Cases reported "septo-optic dysplasia"

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1/15. septo-optic dysplasia associated with a new mitochondrial cytochrome b mutation.

    We report on a 25-year-old patient with isolated mitochondrial complex III deficiency and a new heteroplasmic mutation (T14849C) in the cytochrome b gene. He suffered from septo-optic dysplasia, retinitis pigmentosa, exercise intolerance, hypertrophic cardiomyopathy, and rhabdomyolysis. A HESX1 mutation was excluded as a cause of his septo-optic dysplasia. Low alpha-tocopherol concentrations in his muscles and an elevated urinary leukotriene E(4) excretion indicate increased production of reactive oxygen species. ( info)

2/15. septo-optic dysplasia with digital anomalies associated with maternal multidrug abuse during pregnancy.

    We describe a 16-year-old female affected by septo-optic dysplasia (SOD) with digital anomalies as additional feature. This rare developmental anomaly of midline brain structures can result from different pathogenetical events, including mutations of the homeo box gene HESX1, recently suggested as the etiological cause at least in a subset of patients. The absence of mutational involvement of this gene in our patient led us to consider, in alternative terms of pathogenesis, the maternal multidrug abuse occurring during pregnancy. Our report, in accord with previous experimental evidences, points out that illicit drug use might have played a causative role in brain development anomalies, thus our patient could represent an additional case of birth defects caused by a prenatal toxic exposure. The neurologic abnormalities and the clinical history of the patient are extensively reviewed. The need to include the SOD phenotype amongst the possible teratogenic effects of multidrug abuse is evidenced. ( info)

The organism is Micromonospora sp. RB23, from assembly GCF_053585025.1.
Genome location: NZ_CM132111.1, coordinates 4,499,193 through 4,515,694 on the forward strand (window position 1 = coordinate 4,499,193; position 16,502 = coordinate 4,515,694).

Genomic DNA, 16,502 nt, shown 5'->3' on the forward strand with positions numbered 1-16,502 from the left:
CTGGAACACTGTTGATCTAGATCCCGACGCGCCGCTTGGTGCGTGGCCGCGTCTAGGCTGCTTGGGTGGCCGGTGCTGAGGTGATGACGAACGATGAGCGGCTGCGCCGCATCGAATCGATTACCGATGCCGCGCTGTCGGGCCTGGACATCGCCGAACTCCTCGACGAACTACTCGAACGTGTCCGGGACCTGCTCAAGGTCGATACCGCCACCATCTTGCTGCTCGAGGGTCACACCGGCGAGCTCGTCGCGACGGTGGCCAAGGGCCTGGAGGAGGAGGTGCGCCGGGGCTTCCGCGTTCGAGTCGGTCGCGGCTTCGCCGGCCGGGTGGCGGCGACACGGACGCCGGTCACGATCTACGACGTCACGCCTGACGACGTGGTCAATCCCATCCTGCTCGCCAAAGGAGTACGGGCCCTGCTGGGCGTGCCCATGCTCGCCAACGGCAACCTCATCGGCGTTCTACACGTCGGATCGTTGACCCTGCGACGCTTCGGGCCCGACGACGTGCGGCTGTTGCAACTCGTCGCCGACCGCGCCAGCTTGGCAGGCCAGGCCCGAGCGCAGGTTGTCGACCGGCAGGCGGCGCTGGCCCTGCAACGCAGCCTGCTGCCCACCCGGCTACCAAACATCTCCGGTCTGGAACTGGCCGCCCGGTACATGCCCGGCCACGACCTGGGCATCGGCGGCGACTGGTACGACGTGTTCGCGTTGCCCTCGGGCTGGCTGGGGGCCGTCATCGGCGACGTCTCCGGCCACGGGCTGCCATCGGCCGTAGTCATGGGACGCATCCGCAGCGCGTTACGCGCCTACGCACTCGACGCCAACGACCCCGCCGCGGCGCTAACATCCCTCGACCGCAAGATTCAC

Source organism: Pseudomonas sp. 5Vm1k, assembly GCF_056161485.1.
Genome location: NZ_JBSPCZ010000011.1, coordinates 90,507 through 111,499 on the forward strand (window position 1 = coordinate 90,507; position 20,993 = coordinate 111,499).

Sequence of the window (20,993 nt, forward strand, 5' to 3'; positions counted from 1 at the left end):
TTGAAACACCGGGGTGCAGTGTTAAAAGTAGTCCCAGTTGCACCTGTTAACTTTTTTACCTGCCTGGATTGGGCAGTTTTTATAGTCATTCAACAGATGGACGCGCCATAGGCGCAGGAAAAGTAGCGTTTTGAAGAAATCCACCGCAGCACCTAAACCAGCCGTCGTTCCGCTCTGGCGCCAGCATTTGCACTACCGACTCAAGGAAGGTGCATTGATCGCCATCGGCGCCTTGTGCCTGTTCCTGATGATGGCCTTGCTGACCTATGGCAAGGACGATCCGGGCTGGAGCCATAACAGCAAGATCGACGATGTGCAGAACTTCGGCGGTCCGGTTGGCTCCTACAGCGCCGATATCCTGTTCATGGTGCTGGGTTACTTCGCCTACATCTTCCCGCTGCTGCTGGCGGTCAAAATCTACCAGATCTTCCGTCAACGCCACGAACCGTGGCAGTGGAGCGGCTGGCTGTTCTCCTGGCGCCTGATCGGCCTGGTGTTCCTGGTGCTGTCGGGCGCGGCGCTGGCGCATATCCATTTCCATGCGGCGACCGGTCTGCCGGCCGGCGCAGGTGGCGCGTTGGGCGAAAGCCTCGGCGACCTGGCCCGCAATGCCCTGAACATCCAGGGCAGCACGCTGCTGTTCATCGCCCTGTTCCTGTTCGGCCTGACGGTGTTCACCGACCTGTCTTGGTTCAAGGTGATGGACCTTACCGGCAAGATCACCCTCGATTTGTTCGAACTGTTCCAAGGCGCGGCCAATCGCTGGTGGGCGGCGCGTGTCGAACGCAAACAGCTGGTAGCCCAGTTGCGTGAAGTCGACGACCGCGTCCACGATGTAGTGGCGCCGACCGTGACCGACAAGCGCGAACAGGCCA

3/15. Septooptic dysplasia.

    The term septooptic dysplasia was coined in 1956 by de Morsier, who pointed out the association of optic nerve hypoplasia and absence of the septum pellucidum. patients with this condition may present with clinical features of hypopituitarism, decreased visual acuity and neurodevelopmental disabilities that lead to this diagnosis. The case that is presented here is unusual in that this patient was initially diagnosed as having low tension glaucoma during a routine screening examination and was treated for glaucoma for over a year before he was discovered to have septooptic dysplasia, also known as de Morsier's syndrome. ( info)

4/15. optic nerve hypoplasia in cholestatic infants: a multiple case study.

    PURPOSE: To present four infants with optic nerve hypoplasia and cholestasis. methods: All patients underwent detailed ophthalmological and hepatological assessment. Their endocrinological and neuroradiological examinations were re-evaluated. RESULTS: All four infants presented with cholestasis and were subsequently found to have optic nerve hypoplasia. One child was blind according to the WHO definition and two had low vision. The fourth child had unilateral optic nerve hypoplasia and was too young to be assessed with optotypes. All four children had central nervous system and/or endocrine dysfunction. However, only one child had septo-optic dysplasia. The longterm outcome of liver disease seemed favourable in all children. CONCLUSION: Early assessment by a paediatric ophthalmologist as well as a multidisciplinary approach is of great importance in cholestatic infants. ( info)